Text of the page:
Lumbar Disc Herniation

Lumbar disc herniation is one of the most common causes of low back pain and sciatica.

Disc herniation is a medical condition in which a tear in the outer ring of an intervertebral disc allows the soft central portion to bulge out between vertebra and vertebra as a result of important, sudden or repetitive efforts. These discal protrusions or hernias can compress the nerve roots that exit the spine and extend to the legs.

Patients that have had conservative treatments and have not noticed an improvement with leg pain and the disability after 4-6 weeks, should consider undergoing surgery. The persistence of sciatic pain is the main reason for undergoing surgical treatment.
Performing a discectomy is suggested in order to reach a more effective relief of symptoms in patients suffering from lumbar disc herniation with radiculopathy whose symptoms justify a surgical intervention.
Lumbar disc herniation is one of the most common causes of lower back pain or lumbosciatica.

Lumbar Herniated Disc Treatment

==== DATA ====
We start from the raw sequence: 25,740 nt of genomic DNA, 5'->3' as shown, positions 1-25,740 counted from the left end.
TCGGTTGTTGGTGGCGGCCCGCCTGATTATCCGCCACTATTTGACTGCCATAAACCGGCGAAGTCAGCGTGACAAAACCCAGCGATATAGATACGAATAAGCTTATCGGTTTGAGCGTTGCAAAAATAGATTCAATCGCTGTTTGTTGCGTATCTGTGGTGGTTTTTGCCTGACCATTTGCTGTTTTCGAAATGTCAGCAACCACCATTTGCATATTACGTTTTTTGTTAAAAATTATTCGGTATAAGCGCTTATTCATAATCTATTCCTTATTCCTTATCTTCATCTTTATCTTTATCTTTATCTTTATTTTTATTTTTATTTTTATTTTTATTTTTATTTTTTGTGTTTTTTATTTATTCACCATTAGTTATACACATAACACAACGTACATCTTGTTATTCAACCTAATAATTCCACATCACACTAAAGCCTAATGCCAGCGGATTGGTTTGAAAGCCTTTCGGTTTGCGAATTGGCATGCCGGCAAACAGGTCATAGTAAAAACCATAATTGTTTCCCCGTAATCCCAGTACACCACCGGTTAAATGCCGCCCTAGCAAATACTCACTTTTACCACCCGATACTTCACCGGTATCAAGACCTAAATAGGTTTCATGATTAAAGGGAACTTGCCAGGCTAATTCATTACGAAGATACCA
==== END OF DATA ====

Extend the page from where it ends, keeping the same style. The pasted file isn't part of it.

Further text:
Performing the surgical intervention before six months is suggested in patients that suffer from symptomatic lumbar disc herniation and whose symptoms are severe enough to justify the surgery. Early surgery (between 6 months and one year) is related to a faster recovery along with more successful long-term results. The prolonged duration of preoperative symptoms has a negative impact on a patient’s outcome.
In some occasions, subacute surgical treatment may be necessary when the patient is suffering from a great loss of motor function or unbearable sciatic pain. However, acute surgical treatment is only indicated for patients with horsetail (sphincter dysfunction) syndrome.

Disc herniation Surgery

In some cases, a Microsurgical nerve decompression is needed.

The aim of lumbar disc herniation surgery is to decompress the affected root of the nerve by removing the hernia. The patient can be placed in various positions, depending on the surgeon’s preference (prone, lateral decubitus). The level of lumbar disc herniation is generally marked using an image intensifier (fluoroscopy) before the skin incision. An incision on the midline allows the surgeon to dissect unilaterally the paravertebral muscles until he/she reaches the laminae, and after that, an incision on the yellow ligament is made to be able to visualize the nerve and the intervertebral disc. In general a partial hemilaminectomy is performed. The herniated disc material and loose fragments in the disk are removed to decompress the neural structures involved. The surgery is performed under microscope or magnifying glasses, depending on each surgeon’s preference.